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Arbitration is a cost-effective alternative to resolving disputes and is often required by a clause in contracts entered into by individuals or entities.
In arbitration, an arbitrator -- a professional, impartial third party such as an arbitration attorney or judge -- presides over a hearing. The opposing parties select the arbitrator and agree to abide by the arbitrator’s decision.
Evidence and testimony can be presented at an arbitration hearing and the arbitrator’s decision can be final. Non-binding arbitration may be appealed whereas binding arbitration may not. Arbitration participants decide whether or not the decision made will be binding.
Engaging an attorney experienced in arbitration to represent you at an arbitration hearing is in your best interests. You are not required to have legal counsel at the hearing.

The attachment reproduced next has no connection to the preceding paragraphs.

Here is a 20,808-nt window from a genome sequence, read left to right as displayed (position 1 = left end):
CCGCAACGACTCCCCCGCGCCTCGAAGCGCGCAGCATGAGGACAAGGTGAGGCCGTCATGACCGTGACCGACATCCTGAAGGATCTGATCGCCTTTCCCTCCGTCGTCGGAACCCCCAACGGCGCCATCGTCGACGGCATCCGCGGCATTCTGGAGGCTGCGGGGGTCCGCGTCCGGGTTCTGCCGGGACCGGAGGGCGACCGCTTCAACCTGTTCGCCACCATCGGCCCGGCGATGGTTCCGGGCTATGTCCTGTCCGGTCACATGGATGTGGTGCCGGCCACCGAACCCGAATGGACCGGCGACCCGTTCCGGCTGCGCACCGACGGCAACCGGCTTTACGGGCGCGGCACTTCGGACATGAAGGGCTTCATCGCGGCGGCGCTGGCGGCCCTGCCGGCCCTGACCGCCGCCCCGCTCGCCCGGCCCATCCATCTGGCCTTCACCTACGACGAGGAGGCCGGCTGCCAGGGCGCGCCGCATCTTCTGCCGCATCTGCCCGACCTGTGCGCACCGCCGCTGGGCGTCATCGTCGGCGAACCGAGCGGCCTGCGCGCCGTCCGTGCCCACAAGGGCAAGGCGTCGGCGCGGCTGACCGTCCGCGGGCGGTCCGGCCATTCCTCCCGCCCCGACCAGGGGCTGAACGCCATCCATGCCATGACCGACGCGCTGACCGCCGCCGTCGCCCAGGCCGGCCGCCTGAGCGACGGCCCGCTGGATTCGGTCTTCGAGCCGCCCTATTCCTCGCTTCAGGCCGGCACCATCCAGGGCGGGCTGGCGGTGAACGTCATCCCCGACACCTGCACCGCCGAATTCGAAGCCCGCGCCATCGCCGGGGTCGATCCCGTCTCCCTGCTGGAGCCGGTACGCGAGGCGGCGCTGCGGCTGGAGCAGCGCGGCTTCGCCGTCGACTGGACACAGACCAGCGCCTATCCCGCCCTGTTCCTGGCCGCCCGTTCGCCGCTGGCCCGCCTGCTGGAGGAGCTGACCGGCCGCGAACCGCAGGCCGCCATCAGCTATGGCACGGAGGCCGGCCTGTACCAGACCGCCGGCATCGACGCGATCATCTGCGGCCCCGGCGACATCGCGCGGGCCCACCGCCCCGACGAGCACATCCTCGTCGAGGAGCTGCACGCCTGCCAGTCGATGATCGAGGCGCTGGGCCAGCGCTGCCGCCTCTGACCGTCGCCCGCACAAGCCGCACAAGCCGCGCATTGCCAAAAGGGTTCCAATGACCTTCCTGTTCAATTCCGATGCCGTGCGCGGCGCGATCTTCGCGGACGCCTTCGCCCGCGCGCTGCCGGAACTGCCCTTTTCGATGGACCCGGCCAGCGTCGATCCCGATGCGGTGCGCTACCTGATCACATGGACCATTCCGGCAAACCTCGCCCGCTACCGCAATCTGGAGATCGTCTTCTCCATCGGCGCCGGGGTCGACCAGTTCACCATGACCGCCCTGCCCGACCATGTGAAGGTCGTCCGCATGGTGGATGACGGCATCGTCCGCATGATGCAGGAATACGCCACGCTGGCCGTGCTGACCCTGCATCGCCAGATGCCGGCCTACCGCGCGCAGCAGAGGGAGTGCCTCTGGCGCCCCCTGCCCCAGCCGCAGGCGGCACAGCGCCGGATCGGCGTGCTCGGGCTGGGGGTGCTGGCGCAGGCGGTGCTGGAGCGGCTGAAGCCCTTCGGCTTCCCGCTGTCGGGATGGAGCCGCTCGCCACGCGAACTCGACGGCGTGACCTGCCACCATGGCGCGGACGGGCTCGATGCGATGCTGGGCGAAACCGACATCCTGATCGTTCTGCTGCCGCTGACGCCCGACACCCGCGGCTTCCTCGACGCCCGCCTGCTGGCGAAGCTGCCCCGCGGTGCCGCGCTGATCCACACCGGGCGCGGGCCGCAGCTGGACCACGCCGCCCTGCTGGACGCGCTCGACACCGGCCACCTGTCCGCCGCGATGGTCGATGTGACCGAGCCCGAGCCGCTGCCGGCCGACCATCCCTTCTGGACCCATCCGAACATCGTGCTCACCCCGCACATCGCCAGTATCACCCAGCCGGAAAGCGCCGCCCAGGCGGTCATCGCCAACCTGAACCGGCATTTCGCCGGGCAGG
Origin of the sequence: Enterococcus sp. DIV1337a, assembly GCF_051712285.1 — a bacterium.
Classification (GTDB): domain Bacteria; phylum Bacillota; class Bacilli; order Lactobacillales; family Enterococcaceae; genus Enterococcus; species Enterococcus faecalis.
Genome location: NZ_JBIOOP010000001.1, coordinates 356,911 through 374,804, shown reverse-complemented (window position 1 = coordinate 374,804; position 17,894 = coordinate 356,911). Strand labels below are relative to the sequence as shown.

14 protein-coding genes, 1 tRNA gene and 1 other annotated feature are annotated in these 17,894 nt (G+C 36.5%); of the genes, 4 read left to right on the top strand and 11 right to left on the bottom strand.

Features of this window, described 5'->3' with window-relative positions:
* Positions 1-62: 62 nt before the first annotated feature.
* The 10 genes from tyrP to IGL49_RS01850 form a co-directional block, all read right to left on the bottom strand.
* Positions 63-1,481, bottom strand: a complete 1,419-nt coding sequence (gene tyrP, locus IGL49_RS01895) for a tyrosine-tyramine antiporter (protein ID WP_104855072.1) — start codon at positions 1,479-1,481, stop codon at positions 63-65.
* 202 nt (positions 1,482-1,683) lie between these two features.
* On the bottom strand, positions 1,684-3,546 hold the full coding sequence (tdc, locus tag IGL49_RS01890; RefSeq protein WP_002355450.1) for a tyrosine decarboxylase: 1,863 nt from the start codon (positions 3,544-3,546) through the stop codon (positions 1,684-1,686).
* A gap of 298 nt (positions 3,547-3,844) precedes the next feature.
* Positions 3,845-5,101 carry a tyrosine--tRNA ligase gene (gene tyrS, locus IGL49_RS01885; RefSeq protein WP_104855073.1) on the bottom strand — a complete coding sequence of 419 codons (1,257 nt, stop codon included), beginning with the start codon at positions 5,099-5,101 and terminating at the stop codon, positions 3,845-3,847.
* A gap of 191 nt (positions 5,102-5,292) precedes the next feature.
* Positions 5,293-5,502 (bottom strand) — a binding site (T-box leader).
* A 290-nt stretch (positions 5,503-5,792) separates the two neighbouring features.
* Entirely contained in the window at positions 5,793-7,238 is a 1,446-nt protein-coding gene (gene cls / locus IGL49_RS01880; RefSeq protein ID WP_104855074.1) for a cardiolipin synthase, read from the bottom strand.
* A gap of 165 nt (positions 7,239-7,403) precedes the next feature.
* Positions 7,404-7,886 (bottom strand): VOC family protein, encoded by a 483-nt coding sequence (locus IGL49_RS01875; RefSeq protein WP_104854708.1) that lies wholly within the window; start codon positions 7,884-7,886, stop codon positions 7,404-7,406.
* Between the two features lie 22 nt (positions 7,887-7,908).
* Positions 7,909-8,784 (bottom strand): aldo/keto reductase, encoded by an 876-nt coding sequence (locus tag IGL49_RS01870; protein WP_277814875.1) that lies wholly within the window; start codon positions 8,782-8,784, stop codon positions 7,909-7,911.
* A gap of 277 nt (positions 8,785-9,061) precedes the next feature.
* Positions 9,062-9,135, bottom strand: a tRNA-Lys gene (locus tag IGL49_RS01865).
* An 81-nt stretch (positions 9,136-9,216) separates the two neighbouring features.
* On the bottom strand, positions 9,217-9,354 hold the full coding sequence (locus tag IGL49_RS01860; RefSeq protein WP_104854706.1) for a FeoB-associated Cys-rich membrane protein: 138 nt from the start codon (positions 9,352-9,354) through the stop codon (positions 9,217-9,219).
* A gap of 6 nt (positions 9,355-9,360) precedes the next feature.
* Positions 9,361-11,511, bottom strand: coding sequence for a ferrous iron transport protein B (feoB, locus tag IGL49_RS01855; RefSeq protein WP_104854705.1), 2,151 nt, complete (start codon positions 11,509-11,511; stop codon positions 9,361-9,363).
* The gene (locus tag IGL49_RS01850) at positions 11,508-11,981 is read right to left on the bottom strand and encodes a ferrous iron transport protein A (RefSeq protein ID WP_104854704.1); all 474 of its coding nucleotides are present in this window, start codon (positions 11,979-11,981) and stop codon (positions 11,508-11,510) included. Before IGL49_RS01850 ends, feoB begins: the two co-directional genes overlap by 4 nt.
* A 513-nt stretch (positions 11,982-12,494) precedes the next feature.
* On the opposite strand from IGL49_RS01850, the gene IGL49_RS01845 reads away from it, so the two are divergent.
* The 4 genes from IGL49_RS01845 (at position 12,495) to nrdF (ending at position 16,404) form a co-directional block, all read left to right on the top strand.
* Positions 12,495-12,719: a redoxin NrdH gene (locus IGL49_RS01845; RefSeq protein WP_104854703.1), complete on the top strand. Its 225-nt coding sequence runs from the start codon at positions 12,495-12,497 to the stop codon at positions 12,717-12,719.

Having legal counsel at the hearing is advantageous. The decision to hire an attorney includes the following:
If you decide not to hire a lawyer to represent you during the hearing, it would be wise to consult with an attorney to prepare for the hearing.
After reviewing the facts and circumstances of the dispute, your attorney can determine if arbitration is best for you. In many situations you are contractually obligated to go to arbitration.
Your arbitration attorney:
You may use your attorney to protect you throughout the arbitration process or use your attorney for defined tasks.